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    -\arctan(\sqrt{(\sin t+\cos t)^4 - 1} )
    ...but yours is much neater
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    (Original post by EricPiphany)
    Did you get 3 for problem 5?
    I just went looking for a function g(x), I think \displaystyle \frac{-1}{x(x+1)} works.
    Yeah. I just wrote f(x) = ax^2 + bx + 1, since f(0) = 1, then integrated. You get some logarithmic terms that only go away if b = 3 and since g(x) is rational, b must be 3.
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    (Original post by morgan8002)
    Yeah. I just wrote f(x) = ax^2 + bx + 1, since f(0) = 1, then integrated. You get some logarithmic terms that only go away if b = 3 and since g(x) is rational, b must be 3.
    Very well reasoned.
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    (Original post by morgan8002)
    Yeah. I just wrote f(x) = ax^2 + bx + 1, since f(0) = 1, then integrated. You get some logarithmic terms that only go away if b = 3 and since g(x) is rational, b must be 3.
    I'm an idiot - I didn't even try to integrate - I assumed that there would be some very slick theoretical approach.
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    (Original post by atsruser)
    I'm an idiot - I didn't even try to integrate - I assumed that there would be some very slick theoretical approach.
    same, by the time i was getting around to integrating i lost motivation, really wished i had stuck with it now
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    (Original post by drandy76)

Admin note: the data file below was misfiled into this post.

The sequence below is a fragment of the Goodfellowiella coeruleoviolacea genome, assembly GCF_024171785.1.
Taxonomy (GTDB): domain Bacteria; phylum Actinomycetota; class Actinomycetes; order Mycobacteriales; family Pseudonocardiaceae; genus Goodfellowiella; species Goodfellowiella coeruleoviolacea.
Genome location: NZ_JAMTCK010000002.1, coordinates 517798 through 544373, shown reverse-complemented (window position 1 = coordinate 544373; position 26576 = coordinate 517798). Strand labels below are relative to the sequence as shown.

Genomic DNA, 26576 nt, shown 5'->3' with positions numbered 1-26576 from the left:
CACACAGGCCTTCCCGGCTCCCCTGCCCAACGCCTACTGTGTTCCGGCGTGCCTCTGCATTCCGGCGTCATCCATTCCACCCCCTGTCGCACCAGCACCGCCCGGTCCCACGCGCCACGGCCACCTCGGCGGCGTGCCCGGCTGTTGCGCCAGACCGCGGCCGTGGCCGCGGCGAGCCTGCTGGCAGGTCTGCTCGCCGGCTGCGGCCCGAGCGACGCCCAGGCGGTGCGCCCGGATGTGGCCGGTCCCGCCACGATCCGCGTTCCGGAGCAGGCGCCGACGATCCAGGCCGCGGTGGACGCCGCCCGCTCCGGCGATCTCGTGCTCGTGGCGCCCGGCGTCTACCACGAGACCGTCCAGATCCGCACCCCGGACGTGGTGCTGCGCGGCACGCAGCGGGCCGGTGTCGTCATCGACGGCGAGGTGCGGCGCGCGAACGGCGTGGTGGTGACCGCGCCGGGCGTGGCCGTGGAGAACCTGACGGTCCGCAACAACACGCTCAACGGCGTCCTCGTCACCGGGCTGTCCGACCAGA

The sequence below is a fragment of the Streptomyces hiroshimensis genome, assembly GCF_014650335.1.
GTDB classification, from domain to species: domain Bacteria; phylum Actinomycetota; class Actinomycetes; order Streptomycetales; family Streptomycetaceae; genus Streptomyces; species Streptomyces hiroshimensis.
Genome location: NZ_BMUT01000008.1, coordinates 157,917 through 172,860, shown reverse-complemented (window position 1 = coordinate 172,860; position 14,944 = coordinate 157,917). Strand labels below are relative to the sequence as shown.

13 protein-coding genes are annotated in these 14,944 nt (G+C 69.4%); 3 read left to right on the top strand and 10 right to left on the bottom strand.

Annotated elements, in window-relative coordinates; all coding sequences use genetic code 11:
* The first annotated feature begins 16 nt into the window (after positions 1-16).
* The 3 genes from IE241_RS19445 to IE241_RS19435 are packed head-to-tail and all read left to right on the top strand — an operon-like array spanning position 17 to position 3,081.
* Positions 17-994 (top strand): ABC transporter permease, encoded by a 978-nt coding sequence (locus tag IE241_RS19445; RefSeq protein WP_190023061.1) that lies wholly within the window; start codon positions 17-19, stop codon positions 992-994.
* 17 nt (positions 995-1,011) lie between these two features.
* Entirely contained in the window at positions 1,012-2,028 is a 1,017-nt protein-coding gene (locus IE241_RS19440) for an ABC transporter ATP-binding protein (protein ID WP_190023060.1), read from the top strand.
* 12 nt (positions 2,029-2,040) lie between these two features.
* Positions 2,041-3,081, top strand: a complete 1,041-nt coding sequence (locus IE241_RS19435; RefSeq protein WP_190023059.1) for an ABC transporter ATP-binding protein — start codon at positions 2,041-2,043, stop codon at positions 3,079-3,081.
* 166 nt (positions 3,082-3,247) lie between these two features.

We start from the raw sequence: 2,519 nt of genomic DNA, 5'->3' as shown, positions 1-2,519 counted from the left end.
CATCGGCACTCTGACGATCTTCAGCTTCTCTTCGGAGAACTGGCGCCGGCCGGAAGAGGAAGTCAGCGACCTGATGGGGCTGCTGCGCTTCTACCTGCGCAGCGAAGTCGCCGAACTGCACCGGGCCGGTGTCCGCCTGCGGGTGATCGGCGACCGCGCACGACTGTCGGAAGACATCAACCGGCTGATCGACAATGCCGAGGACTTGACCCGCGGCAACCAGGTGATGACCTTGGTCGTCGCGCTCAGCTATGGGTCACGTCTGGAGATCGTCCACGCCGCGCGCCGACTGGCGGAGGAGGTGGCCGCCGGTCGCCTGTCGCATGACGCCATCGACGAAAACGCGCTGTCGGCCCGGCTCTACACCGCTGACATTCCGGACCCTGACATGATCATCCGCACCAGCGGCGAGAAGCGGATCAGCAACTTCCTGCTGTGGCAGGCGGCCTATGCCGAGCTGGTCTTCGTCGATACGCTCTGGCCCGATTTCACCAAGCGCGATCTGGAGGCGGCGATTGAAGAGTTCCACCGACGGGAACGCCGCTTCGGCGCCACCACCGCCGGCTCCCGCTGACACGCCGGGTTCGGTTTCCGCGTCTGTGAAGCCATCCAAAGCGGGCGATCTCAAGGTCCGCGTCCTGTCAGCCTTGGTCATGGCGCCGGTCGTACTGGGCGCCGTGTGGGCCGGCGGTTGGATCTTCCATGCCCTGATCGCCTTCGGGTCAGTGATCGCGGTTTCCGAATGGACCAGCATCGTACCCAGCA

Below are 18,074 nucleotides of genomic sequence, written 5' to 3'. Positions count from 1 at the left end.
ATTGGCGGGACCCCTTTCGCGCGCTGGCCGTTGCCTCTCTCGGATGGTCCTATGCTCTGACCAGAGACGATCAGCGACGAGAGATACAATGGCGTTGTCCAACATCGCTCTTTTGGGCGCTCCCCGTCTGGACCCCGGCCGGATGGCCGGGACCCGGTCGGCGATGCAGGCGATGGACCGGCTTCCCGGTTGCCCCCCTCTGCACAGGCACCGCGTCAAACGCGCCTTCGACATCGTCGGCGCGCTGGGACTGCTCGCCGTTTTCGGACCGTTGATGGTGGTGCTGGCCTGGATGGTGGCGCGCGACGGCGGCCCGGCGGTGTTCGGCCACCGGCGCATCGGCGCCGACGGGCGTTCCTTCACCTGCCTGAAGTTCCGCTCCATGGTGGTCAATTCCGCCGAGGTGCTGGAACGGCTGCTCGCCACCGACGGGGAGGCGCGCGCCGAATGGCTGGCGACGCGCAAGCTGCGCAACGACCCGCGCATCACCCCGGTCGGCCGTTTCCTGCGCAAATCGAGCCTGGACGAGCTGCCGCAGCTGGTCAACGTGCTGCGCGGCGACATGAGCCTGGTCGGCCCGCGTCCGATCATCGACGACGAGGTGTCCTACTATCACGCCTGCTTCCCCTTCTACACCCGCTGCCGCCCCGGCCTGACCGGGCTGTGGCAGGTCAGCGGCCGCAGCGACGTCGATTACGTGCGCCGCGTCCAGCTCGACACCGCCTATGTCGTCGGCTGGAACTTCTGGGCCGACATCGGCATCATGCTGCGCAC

same, by the time i was getting around to integrating i lost motivation, really wished i had stuck with it now
    In fact, I'd got as far as writing out the integrals ready to integrate and didn't bother - I went to watch TV instead. I've been led astray by the complexity of Indeterminate's other problems, I think. Still, it's a useful lesson - you need persistence as much as ability to solve problems, and if you don't follow a lead, you'll never know if it was the right one.
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    Impressed by the response to this thread!

    I see that #4 is the only one that remains, so here's a hint
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    u = 2x e^{\sin x}
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    Looks like I'll have to wrap things up

    Solution 4


    Let I denote our integral.

    Multiplying through by e^{\sin x} > 0 gives us

    I = \displaystyle \int \dfrac{x\cos x e^{\sin x} + e^{\sin x}}{e^{\sin x}\sqrt{x^2 + 2x^3 e^{\sin x}}} \ dx

    = \displaystyle \int \dfrac{x\cos x e^{\sin x} + e^{\sin x}}{xe^{\sin x}\sqrt{1+ 2x e^{\sin x}}} \ dx

    Now let  u = 2x e^{\sin x} so that

     \dfrac{1}{2} \ du = (e^{\sin x} + x\cos x e^{\sin x}) \ dx

    and this leads to

     I = \displaystyle \int \dfrac{\ du}{u \sqrt{u+1}}

    Now v^2 = u+1 \Rightarrow 2  \ dv = \dfrac{du}{v} = \dfrac{\ du}{\sqrt{u+1}}

    and so

    I = \displaystyle \int \dfrac{2}{v^2 - 1}  \ dv = -2 \tanh^{-1} v + \text{constant}

    Now back in terms of x

    I = -2 \tanh^{-1} \left(\sqrt{1+ 2xe^{\sin x}}\right) + \text{constant}



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    (Original post by Indeterminate)
    Looks like I'll have to wrap things up

    Solution 4

    :drool: